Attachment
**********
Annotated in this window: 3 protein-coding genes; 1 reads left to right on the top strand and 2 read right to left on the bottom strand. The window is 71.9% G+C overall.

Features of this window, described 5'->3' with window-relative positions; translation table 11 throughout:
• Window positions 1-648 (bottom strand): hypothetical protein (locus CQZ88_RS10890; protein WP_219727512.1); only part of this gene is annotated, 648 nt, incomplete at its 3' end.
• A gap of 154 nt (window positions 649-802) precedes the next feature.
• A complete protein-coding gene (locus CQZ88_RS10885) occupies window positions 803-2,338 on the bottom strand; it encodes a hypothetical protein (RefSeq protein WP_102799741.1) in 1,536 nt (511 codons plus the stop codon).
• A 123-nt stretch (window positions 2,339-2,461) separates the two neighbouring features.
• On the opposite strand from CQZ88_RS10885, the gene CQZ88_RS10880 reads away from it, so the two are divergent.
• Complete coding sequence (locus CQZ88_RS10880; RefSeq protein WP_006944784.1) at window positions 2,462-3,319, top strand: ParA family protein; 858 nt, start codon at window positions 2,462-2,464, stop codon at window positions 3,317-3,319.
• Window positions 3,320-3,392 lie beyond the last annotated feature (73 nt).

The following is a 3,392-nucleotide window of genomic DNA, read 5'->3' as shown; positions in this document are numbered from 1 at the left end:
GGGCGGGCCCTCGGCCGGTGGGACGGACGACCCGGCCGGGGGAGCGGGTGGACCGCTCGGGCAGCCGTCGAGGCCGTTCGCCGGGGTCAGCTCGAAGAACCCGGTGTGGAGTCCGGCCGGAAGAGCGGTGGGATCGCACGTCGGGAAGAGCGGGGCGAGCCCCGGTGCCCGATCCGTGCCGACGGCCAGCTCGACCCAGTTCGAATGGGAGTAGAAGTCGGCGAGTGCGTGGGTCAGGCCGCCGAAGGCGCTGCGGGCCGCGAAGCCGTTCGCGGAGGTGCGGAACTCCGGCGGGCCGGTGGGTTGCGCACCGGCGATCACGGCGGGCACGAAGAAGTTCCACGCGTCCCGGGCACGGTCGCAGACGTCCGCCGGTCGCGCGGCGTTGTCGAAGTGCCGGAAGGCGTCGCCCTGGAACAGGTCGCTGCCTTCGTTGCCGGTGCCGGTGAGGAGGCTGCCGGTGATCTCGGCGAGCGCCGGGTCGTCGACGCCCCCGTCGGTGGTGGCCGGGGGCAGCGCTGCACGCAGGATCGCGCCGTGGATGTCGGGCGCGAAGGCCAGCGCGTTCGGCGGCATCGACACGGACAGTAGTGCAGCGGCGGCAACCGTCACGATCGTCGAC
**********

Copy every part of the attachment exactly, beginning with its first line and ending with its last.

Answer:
Annotated in this window: 3 protein-coding genes; 1 reads left to right on the top strand and 2 read right to left on the bottom strand. The window is 71.9% G+C overall.

Features of this window, described 5'->3' with window-relative positions; translation table 11 throughout:
• Window positions 1-648 (bottom strand): hypothetical protein (locus CQZ88_RS10890; protein WP_219727512.1); only part of this gene is annotated, 648 nt, incomplete at its 3' end.
• A gap of 154 nt (window positions 649-802) precedes the next feature.
• A complete protein-coding gene (locus CQZ88_RS10885) occupies window positions 803-2,338 on the bottom strand; it encodes a hypothetical protein (RefSeq protein WP_102799741.1) in 1,536 nt (511 codons plus the stop codon).
• A 123-nt stretch (window positions 2,339-2,461) separates the two neighbouring features.
• On the opposite strand from CQZ88_RS10885, the gene CQZ88_RS10880 reads away from it, so the two are divergent.
• Complete coding sequence (locus CQZ88_RS10880; RefSeq protein WP_006944784.1) at window positions 2,462-3,319, top strand: ParA family protein; 858 nt, start codon at window positions 2,462-2,464, stop codon at window positions 3,317-3,319.
• Window positions 3,320-3,392 lie beyond the last annotated feature (73 nt).

The following is a 3,392-nucleotide window of genomic DNA, read 5'->3' as shown; positions in this document are numbered from 1 at the left end:
GGGCGGGCCCTCGGCCGGTGGGACGGACGACCCGGCCGGGGGAGCGGGTGGACCGCTCGGGCAGCCGTCGAGGCCGTTCGCCGGGGTCAGCTCGAAGAACCCGGTGTGGAGTCCGGCCGGAAGAGCGGTGGGATCGCACGTCGGGAAGAGCGGGGCGAGCCCCGGTGCCCGATCCGTGCCGACGGCCAGCTCGACCCAGTTCGAATGGGAGTAGAAGTCGGCGAGTGCGTGGGTCAGGCCGCCGAAGGCGCTGCGGGCCGCGAAGCCGTTCGCGGAGGTGCGGAACTCCGGCGGGCCGGTGGGTTGCGCACCGGCGATCACGGCGGGCACGAAGAAGTTCCACGCGTCCCGGGCACGGTCGCAGACGTCCGCCGGTCGCGCGGCGTTGTCGAAGTGCCGGAAGGCGTCGCCCTGGAACAGGTCGCTGCCTTCGTTGCCGGTGCCGGTGAGGAGGCTGCCGGTGATCTCGGCGAGCGCCGGGTCGTCGACGCCCCCGTCGGTGGTGGCCGGGGGCAGCGCTGCACGCAGGATCGCGCCGTGGATGTCGGGCGCGAAGGCCAGCGCGTTCGGCGGCATCGACACGGACAGTAGTGCAGCGGCGGCAACCGTCACGATCGTCGAC